|16||type II keratin Kb39||Q6IG01||4||56.21|
|17||rCG34382, isoform CRA_a||G3V6D8||2||56.00|
|18||type I keratin KA16||Q6IFU9||9||55.18|
|20||type II keratin Kb36||Q6IG03||6||46.15|
|21||type II keratin Kb1||Q6IMF3||7||45.54|
|22||type I keratin KA11||Q6IFV0||5||45.00|
|24||keratin complex 1, acidic, gene 19, isoform CRA b||EDM06018||8||41.32|
|25||rCG34382, isoform CRA b||EDM04783||2||40.63|
|27||myelin basic protein, isoform CRA a||Q63327||10||34.60|
|28||rCG23467, isoform CRA b||EDM14212||2||29.34|
|29||PREDICTED: similar to type II keratin Kb36||NP_001008808||6||28.42|
|30||keratin complex 1, acidic, gene 19, isoform CRA c||EDM06019||6||27.10|
|31||myelin basic protein isoform 1||P02688-1||10||27.03|
|32||myelin basic protein||Q80Z98||10||27.03|
|33||myelin basic protein isoform 2||P02688-2||12||27.03|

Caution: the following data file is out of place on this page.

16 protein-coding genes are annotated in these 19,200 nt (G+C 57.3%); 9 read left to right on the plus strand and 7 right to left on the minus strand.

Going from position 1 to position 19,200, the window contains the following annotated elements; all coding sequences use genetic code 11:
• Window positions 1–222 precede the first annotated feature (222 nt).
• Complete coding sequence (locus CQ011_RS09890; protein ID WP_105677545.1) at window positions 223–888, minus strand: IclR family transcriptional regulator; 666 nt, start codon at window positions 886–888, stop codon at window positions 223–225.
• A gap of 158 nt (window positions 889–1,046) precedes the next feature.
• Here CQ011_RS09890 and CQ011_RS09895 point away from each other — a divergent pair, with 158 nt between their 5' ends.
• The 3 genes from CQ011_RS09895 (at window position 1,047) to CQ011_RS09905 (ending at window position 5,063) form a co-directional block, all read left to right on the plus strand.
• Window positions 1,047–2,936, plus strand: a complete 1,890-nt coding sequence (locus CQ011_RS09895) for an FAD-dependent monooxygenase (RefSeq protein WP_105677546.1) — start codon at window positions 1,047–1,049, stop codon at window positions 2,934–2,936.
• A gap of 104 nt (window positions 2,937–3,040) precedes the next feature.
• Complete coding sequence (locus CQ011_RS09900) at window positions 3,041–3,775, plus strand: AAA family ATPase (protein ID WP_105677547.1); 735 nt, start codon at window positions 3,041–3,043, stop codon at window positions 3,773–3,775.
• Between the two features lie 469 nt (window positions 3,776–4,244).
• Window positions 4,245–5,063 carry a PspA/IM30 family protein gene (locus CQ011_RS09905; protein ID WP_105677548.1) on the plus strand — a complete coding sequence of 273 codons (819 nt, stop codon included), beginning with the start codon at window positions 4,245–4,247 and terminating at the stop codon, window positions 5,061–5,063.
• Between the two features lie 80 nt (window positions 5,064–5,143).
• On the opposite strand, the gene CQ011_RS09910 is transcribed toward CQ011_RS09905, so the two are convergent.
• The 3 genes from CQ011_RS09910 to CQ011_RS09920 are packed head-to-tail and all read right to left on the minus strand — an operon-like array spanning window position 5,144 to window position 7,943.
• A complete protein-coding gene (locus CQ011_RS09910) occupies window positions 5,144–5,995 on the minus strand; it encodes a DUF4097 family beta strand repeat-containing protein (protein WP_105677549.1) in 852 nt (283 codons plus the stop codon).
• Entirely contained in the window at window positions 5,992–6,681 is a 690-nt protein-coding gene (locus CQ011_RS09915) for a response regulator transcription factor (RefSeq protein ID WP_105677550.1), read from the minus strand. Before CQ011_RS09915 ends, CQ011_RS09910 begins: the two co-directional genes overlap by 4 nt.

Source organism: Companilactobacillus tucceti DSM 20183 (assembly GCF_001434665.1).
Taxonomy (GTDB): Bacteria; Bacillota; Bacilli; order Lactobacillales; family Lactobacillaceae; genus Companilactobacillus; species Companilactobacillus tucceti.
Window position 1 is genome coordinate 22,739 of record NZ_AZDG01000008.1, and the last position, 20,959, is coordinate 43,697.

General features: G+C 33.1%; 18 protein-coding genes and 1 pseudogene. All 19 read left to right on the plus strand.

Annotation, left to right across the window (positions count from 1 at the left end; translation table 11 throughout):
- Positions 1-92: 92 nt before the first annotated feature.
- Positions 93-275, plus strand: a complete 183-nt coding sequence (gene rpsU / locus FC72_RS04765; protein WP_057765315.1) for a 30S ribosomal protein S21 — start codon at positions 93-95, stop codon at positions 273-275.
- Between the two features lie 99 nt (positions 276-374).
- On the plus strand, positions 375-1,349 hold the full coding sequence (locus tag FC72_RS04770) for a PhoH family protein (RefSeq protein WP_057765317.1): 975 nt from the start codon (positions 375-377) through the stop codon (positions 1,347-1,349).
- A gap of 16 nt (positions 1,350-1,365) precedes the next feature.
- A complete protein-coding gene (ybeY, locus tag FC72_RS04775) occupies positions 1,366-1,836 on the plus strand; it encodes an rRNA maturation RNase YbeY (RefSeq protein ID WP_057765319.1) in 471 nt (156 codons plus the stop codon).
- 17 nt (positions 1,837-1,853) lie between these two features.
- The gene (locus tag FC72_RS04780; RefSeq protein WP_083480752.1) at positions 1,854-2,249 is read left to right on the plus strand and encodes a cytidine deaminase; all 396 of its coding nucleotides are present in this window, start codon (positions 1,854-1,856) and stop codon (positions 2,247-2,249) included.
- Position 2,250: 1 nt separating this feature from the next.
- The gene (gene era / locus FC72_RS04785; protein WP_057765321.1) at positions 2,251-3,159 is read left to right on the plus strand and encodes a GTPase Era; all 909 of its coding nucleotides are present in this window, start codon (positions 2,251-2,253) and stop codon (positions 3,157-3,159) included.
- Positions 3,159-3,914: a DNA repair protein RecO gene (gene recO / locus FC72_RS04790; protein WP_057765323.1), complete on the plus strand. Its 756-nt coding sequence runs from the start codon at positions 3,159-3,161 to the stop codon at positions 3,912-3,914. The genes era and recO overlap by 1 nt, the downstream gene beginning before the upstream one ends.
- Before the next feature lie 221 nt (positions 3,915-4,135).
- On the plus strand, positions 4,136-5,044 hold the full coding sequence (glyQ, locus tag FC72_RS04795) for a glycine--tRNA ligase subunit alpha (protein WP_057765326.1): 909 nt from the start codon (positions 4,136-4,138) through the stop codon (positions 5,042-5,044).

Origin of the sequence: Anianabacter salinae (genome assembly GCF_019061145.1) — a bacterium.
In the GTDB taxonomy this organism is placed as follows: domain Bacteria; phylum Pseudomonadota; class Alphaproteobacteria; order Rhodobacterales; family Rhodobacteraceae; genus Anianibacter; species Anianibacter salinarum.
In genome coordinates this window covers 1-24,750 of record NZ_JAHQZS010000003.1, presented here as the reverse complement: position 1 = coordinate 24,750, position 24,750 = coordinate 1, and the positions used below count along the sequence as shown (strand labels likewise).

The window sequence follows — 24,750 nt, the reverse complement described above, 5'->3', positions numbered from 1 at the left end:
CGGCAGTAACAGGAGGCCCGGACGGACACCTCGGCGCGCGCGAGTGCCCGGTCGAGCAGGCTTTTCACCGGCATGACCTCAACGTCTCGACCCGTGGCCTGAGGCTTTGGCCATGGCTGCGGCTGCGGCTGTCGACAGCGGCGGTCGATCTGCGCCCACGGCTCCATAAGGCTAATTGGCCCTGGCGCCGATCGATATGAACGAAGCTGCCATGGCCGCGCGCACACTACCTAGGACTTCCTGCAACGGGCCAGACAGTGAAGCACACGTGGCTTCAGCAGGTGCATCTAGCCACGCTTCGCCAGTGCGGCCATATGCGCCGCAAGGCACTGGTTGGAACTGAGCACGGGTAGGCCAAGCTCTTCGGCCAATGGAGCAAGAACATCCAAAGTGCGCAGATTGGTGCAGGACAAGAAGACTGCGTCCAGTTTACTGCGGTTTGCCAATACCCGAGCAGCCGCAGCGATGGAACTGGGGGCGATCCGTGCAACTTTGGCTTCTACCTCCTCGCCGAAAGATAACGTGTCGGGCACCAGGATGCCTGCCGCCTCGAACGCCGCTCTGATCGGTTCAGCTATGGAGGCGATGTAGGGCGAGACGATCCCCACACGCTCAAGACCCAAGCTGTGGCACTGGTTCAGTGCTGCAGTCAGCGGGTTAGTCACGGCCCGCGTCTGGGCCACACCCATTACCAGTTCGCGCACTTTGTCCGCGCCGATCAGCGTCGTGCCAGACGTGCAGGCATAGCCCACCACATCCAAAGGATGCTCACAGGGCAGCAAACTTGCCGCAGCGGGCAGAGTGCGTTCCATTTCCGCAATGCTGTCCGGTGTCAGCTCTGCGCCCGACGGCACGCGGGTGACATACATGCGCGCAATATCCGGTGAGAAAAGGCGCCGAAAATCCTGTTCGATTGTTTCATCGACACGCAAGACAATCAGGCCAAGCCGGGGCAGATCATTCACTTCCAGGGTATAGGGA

|34||myelin basic protein isoform 4||P02688-4||13||27.03|
|36||myelin basic protein, isoform CRA d||Q5XFW||7||23.60|
|37||myelin basic protein, isoform CRA c||G5E945||8||23.60|
|41||type II keratin Kb2||Q6IG02||2||20.30|
|42||Tubulin, alpha 1A||P68370||5||19.83|
|43||tubulin, alpha 1C||Q6AYZ1||5||19.83|
|44||rCG50513, isoform CRA b||EDL87016||7||19.83|
|45||rCG50513, isoform CRA a||EDL87015||7||19.83|
|46||keratin complex 1, acidic, gene 12||Q5BJY9||1||17.88|
|49||type II keratin Kb9||Q6IFZ5||3||17.11|
|50||rCG62531, isoform CRA d||EDM00590||9||16.42|
|51||myelin basic protein isoform 3||P02688-3||6||16.03|
|52||myelin basic protein isoform 5||P02688-5||7||16.03|
|53||rCG44184, isoform CRA a||EDL98317||4||15.98|
|54||rCG29914, isoform CRA b||EDM01924||5||15.23|
|55||Tpi 1 protein||P48500||6||15.23|
|56||rCG29914, isoform CRA a||EDM01923||6||15.23|
|57||rCG47746, isoform CRA b||EDM13157||13||14.99|
|59||rCG33887, isoform CRA a||EDM06013||14||14.22|